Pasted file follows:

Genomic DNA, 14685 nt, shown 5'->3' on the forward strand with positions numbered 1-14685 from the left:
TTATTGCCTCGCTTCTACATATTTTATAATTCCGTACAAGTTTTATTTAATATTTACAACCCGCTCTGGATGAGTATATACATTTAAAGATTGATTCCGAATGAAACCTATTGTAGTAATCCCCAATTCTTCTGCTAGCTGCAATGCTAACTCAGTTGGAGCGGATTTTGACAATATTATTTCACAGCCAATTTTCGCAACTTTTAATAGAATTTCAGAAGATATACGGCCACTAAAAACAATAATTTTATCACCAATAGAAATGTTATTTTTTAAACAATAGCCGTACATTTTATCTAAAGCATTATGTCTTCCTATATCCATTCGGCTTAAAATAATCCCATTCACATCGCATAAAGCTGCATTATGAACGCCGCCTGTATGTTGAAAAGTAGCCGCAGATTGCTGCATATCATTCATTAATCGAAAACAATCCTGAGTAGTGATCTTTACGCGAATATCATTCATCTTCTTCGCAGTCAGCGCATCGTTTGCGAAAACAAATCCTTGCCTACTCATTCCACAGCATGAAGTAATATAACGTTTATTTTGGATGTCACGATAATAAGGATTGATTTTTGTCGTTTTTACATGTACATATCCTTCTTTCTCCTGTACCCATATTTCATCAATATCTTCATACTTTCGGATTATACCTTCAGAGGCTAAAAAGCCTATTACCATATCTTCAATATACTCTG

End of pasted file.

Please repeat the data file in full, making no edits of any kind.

Genomic DNA, 14685 nt, shown 5'->3' on the forward strand with positions numbered 1-14685 from the left:
TTATTGCCTCGCTTCTACATATTTTATAATTCCGTACAAGTTTTATTTAATATTTACAACCCGCTCTGGATGAGTATATACATTTAAAGATTGATTCCGAATGAAACCTATTGTAGTAATCCCCAATTCTTCTGCTAGCTGCAATGCTAACTCAGTTGGAGCGGATTTTGACAATATTATTTCACAGCCAATTTTCGCAACTTTTAATAGAATTTCAGAAGATATACGGCCACTAAAAACAATAATTTTATCACCAATAGAAATGTTATTTTTTAAACAATAGCCGTACATTTTATCTAAAGCATTATGTCTTCCTATATCCATTCGGCTTAAAATAATCCCATTCACATCGCATAAAGCTGCATTATGAACGCCGCCTGTATGTTGAAAAGTAGCCGCAGATTGCTGCATATCATTCATTAATCGAAAACAATCCTGAGTAGTGATCTTTACGCGAATATCATTCATCTTCTTCGCAGTCAGCGCATCGTTTGCGAAAACAAATCCTTGCCTACTCATTCCACAGCATGAAGTAATATAACGTTTATTTTGGATGTCACGATAATAAGGATTGATTTTTGTCGTTTTTACATGTACATATCCTTCTTTCTCCTGTACCCATATTTCATCAATATCTTCATACTTTCGGATTATACCTTCAGAGGCTAAAAAGCCTATTACCATATCTTCAATATACTCTG